The Mathworks Math Modeling Challenge is a contest for high school juniors and seniors. The competition has students working to solve a real world problem; this year's contest had to do with food security, and food waste throughout the United States. Our team was inspired to create this application by the M3 Challenge due to the incredibly sobering statistics the challenge revealed. Over 80% of states are able to feed their food-insecure populations if they just implemented ways for food waste to be reallocated. We created ORTrepORT to highlight this statistic, and to encourage others to stay mindful of their food waste and learn strategies to reduce waste in an increasingly more wasteful society.

What it does

 The main focus of the app was to help the user be more mindful of their food waste, give them strategies on how to reduce food waste, and to provide reminders to input their approximate food waste per meal. It also provides the user more information about their state's ability to feed its food-insecure population using food waste.

How we built it

 We used Android Studio as our main compiler/IDE and used GitHub to version control our code. We ran into a few  merge conflicts along the way, but in all honesty, who doesn't? We also have RedBull, Forto coffee shots, and all of the caffeinated snacks and drinks provided to us to thank for helping pull us through developing ORTrepORT.

Challenges we ran into

 Development initially was slow; we didn't exactly have a concrete idea of what the application was going to be/what it could be yet, so we spent our time conservatively, carefully pondering our next moves. Over time, we more clearly developed a vision for what ORTrepORT could be, and development speed picked up.

 Some challenges we had to face had to do a lot with a library Android Studio uses called "CardView". We had made a plan on how to display the tips to the user; the interface was going to be visually similar to a stack of notecards, allowing the user to swipe though the tips as if they were physically sorting through a set of notecards. Unfortunately, the CardView library was outdated, and wouldn't allow the rest of the program to compile correctly. We sunk a significant portion of our time working with CardView in an attempt to coerce it into working with Android Studio, but after a while, we decided it would be best to cut our losses and implement a different solution in the interest of time. We opted for a very simple list that the user could scroll through, similar to a bulleted list.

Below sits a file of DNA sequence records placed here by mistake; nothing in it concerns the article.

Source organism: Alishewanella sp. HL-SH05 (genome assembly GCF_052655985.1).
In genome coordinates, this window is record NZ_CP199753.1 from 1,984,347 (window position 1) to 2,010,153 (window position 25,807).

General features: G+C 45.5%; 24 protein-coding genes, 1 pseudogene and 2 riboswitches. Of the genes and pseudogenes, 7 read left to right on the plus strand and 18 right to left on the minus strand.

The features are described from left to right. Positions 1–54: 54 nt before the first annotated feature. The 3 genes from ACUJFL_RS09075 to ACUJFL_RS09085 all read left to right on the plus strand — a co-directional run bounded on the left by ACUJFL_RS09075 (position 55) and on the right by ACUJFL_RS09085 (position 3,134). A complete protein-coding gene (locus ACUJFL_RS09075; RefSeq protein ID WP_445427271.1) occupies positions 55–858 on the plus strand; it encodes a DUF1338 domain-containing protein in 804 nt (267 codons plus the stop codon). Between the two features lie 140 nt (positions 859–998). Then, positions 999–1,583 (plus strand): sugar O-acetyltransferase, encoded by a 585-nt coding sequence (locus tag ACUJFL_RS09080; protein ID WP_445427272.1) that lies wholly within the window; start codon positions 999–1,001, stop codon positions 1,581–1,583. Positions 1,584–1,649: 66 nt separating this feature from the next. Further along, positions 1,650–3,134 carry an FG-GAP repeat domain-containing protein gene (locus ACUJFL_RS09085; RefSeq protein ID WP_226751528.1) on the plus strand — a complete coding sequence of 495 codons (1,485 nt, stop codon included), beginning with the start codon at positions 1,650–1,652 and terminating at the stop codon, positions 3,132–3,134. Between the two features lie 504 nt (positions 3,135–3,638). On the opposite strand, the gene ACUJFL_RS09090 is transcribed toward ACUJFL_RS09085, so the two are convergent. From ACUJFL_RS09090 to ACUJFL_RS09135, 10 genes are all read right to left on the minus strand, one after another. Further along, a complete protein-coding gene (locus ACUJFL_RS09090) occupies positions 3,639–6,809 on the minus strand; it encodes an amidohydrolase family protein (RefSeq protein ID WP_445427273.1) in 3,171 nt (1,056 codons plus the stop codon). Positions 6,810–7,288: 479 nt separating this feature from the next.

Accomplishments that we're proud of

 We are proud that we were able to go through with this Hackathon strong(most of the time) and learn something new. We are proud that we have made a working app from scratch, some of us for the first time. Individually, we are proud of many things as well. Alexis said that he is proud of the Tracking Interface that the app has and how intuitive it is along with the user interactivity it was able to produce. Nairah said that she is proud of the notifications that the settings had to offer, people forget and so they have to be reminded. Hari said that he is most proud of our group for working as a team and the logo he helped design. Joyce said that she is proud of...

What we learned

 We tackled this project using Kotlin, a programming language that runs on Java, however none of us knew it very well, so we took the time building this app to really dig deep and learn the intricacies of this language. We learned Kotlin syntax and reviewed key OOP fundementals while also reviewing basic programming techniques and mastering our problem solving skills. Many of our group members had never used version control software before, so we made sure to show them how to use SourceTree, an application designed to simplify the Git workflow and make it easier for beginners to visually comprehend what is going on in a repository.

What's next for ORTrepORT

 We are currently implementing a Dark Mode, this is due to the fact that when a large portion of people "go to bed" and can't sleep, they look at our phones. No one wants to look at a bright screen and be blinded as they peruse through their phones in the dark. Therefore, we are trying to make ORTrepORT user friendly even during the night, encouraging our users to make sure that they check in with the app and plug in their data for the day.
 We also plan on adding in functionality to track the food waste data over a prolonged period of time, and to incentivize users to consistently add their data to the app, thus increasing user engagement, and promoting a prolonged relationship with the app.
 Also we plan on going further with the Food Tracker side of the app where we can connect the app to a FitBit or a wearable that will take in even more inputs to even more accurately help with lessening an individual's food waste.
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